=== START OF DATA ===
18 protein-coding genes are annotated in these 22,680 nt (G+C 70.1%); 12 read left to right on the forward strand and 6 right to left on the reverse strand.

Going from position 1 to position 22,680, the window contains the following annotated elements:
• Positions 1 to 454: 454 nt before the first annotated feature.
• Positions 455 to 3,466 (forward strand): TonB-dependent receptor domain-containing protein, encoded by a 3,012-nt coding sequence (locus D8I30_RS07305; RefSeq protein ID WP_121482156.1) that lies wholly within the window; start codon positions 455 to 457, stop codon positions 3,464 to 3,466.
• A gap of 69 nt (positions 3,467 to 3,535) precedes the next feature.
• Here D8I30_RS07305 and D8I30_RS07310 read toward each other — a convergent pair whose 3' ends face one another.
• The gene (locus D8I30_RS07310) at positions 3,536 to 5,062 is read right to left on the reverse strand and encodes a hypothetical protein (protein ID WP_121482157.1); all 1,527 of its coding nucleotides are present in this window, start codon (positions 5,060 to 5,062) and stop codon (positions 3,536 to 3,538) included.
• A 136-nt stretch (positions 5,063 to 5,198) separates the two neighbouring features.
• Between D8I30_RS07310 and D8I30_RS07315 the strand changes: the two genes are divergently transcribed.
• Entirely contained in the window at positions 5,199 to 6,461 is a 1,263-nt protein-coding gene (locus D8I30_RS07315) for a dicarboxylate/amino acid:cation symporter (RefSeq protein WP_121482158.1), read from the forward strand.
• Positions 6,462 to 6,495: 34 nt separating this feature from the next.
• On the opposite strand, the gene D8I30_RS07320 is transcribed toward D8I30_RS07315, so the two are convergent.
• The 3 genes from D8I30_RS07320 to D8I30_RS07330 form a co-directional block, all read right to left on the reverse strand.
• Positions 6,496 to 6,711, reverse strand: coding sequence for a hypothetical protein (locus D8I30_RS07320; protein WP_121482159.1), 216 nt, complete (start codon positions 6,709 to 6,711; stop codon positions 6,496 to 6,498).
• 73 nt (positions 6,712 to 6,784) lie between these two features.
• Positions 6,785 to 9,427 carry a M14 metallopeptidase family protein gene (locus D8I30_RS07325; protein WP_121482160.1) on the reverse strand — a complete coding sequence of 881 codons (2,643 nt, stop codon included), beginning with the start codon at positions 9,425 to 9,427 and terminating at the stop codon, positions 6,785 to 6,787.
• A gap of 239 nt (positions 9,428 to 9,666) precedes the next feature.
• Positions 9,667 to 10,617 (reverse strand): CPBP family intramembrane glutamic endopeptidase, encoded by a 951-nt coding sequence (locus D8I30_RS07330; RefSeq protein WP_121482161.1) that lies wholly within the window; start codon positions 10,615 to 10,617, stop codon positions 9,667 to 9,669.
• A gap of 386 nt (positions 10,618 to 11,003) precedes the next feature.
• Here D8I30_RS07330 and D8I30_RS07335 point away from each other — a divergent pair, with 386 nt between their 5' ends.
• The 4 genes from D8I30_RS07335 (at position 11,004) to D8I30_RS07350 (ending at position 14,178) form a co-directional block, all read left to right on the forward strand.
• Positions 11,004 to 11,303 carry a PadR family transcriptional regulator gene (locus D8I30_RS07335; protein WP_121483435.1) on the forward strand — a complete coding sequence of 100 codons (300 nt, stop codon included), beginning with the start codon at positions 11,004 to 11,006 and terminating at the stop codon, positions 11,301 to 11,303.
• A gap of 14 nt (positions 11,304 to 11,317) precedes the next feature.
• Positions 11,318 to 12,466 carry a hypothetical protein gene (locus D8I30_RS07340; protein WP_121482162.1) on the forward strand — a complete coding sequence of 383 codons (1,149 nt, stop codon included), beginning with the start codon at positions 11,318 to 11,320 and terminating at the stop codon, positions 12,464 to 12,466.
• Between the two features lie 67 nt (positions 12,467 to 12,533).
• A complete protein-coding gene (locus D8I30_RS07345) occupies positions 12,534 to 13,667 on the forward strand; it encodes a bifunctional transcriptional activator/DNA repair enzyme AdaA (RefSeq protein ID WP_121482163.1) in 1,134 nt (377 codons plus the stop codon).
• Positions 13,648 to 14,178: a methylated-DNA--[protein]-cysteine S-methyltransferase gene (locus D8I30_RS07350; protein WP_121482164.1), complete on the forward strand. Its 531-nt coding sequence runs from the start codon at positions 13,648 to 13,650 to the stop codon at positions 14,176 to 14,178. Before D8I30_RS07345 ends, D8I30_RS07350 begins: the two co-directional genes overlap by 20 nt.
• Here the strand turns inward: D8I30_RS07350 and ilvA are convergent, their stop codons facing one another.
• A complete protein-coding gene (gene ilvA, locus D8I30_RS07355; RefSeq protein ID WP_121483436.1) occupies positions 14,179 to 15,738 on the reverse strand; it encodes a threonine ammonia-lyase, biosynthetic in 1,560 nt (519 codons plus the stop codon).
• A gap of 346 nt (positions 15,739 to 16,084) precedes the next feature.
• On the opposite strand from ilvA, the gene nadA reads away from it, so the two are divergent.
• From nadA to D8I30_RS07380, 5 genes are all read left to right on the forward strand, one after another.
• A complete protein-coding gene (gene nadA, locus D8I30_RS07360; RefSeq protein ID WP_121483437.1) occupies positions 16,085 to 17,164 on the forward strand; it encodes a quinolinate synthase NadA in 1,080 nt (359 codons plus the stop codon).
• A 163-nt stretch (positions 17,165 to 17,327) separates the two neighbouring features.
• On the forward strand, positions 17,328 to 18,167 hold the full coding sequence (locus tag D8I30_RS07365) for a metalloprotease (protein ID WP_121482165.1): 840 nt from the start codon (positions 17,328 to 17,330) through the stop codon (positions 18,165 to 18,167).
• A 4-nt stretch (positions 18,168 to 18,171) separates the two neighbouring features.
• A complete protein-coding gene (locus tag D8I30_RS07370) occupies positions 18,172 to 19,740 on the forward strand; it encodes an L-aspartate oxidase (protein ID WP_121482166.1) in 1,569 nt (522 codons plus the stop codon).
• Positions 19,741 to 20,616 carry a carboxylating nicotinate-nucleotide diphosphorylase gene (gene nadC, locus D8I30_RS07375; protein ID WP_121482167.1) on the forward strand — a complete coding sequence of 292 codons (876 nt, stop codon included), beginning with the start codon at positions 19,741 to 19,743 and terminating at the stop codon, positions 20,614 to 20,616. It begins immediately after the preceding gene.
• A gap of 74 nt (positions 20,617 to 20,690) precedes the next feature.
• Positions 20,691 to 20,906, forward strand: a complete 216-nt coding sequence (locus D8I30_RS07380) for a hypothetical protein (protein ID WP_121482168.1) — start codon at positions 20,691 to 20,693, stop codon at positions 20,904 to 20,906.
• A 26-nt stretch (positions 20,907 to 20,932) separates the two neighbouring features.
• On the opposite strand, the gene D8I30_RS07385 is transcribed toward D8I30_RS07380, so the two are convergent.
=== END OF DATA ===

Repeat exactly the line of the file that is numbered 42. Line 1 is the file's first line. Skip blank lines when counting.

• On the opposite strand, the gene D8I30_RS07385 is transcribed toward D8I30_RS07380, so the two are convergent.